IT TAKES a lot to silence a Hilton full of millionaires, but Gordon Baxter succeeded. At 86, Scotland’s oldest entrepreneur and founder of the soup empire shocked the Entrepreneurial Exchange’s 10th anniversary dinner in Glasgow with the revelation that he had turned down no fewer than 189 takeover approaches. Imagine that. In these days of flotations and deal-making, in a country peopled with professional deal-makers, Baxter has clearly made a career of telling all-comers to get lost. For those of us who have always supported the principle of bringing companies to market, such stubborn independence deserves recognition.
Though he may have been swimming against the tide, Baxter is not alone in wishing to spend no time at all with City of London analysts. Next day, the Malcolm Group announced that the family was considering following Macdonald Hotels’ lead and taking the company private. And Glenmorangie, soon to be delisted for other reasons, produced strong results before falling into the maw of the Parisians.
Though the markets still have attractions for Scots companies — as the oil and gas firm BowLeven and football company Goals line up for the AIM — there’s no doubt that many in Baxter’s audience have, like him, preferred to go it alone. Baxter, together with Keith Miller, chief executive of Britain’s largest private builder, was joining the Exchange’s “Hall of Fame” which includes such risk takers and wealth creators as Tom Hunter, Brian Souter, Richard Branson, Tom Farmer and Jackie Stewart.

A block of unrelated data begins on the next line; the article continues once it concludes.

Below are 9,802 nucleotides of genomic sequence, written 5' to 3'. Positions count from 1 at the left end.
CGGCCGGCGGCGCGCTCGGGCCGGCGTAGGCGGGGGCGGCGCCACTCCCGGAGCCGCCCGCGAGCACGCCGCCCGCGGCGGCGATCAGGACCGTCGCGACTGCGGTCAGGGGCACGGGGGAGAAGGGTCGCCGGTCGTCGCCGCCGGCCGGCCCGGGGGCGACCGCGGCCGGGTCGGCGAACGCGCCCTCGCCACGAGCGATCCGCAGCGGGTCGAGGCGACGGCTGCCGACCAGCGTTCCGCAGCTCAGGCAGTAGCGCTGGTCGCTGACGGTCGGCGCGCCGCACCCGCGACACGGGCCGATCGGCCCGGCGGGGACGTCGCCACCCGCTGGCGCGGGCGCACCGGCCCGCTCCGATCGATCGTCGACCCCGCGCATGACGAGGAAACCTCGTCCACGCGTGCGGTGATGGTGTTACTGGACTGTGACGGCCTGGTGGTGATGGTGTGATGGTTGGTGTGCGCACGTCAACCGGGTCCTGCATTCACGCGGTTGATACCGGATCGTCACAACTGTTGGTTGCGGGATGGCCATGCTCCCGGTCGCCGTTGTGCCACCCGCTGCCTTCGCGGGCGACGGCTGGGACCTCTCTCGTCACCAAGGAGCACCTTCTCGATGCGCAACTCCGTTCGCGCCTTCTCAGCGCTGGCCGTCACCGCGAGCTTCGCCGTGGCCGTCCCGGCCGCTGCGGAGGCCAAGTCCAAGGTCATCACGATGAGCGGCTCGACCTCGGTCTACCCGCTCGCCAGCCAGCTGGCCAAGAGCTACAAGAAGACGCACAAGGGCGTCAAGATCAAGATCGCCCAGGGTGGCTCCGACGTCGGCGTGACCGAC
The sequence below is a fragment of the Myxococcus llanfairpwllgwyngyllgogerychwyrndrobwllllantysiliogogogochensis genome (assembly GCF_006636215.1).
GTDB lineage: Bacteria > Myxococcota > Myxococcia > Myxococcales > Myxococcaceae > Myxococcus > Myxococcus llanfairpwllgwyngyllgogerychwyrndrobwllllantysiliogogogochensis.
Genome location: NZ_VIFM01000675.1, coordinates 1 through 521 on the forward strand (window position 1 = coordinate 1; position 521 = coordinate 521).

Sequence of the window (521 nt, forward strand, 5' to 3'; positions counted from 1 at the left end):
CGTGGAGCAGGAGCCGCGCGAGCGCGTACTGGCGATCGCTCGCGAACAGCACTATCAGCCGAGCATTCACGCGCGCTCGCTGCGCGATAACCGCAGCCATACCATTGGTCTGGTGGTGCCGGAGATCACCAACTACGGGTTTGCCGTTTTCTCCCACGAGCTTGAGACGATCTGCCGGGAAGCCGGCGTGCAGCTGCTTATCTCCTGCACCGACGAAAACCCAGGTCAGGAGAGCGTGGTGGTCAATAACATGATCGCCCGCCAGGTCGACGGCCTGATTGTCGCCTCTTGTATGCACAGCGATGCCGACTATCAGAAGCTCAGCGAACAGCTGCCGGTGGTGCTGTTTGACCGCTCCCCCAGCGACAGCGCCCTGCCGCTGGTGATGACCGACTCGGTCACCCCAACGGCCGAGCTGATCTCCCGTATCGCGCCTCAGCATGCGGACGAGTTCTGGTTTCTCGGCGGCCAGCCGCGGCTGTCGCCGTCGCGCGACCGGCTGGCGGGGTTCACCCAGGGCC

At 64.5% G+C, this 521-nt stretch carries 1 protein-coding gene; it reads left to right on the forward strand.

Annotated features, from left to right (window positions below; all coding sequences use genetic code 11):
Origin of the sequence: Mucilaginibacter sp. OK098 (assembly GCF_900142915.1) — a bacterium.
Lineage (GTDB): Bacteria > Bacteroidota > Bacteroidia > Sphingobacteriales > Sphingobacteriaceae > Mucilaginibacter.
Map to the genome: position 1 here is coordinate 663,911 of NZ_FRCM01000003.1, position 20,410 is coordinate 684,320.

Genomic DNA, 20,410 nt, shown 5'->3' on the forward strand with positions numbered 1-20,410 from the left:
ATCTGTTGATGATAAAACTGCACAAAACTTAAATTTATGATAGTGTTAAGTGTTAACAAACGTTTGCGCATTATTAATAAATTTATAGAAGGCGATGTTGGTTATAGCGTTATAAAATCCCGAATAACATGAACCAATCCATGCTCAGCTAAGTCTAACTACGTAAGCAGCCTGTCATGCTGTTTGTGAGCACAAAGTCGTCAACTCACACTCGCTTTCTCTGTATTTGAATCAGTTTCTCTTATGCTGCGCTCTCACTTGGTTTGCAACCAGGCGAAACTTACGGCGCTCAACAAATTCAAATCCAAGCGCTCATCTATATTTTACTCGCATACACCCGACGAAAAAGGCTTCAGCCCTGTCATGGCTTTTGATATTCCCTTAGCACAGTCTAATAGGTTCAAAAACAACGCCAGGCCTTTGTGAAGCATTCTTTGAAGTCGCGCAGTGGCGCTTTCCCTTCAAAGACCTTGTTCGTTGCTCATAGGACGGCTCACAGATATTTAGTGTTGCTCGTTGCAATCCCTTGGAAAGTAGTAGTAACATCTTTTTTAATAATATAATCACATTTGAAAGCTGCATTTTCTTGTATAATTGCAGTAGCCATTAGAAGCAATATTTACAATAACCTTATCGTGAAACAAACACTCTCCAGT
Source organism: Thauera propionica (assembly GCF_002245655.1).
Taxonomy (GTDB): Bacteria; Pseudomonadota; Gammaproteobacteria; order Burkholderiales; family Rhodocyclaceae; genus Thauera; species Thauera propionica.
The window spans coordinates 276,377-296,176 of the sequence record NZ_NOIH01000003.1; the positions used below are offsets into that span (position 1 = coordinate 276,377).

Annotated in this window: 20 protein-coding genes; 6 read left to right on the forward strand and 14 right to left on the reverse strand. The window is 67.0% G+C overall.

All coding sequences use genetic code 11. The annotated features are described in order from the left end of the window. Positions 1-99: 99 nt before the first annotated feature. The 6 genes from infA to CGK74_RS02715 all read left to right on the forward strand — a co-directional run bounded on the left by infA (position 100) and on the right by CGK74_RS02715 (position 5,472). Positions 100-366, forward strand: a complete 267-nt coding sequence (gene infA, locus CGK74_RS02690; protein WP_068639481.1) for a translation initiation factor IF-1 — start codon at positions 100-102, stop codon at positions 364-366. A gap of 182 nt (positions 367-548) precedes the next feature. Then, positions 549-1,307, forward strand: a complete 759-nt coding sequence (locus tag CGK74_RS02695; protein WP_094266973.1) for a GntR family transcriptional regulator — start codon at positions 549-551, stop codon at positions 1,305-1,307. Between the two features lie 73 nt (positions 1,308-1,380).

Few, however, are quite as understated as the charming Baxter. He described starting up with his brother in 1946 — “we packed a little beetroot and we made a little jam” — and then took on a market crowded with 40 soup companies. “Now there are two — we’ve seen the other 38 off. There’s Heinz, the big one; and Baxters, the good one.” Scotland’s richest audience recognised one of their own and gave him a standing ovation.
It could only happen in Scotland. A London colleague was astonished to find that the Exchange had put together a filmed news compilation — hosted by Sir Trevor McDonald, naturally — with scripted contributions from the chancellor, the prime minister and the heir to the throne. Nowhere in England, not even in London, he opined, could business deliver such connections. Though he did note that, while Gordon Brown seemed to be one of us, Tony Blair was decidedly seen as one of them.
Even in such company, the night belonged to Baxter. May he continue to repel boarders.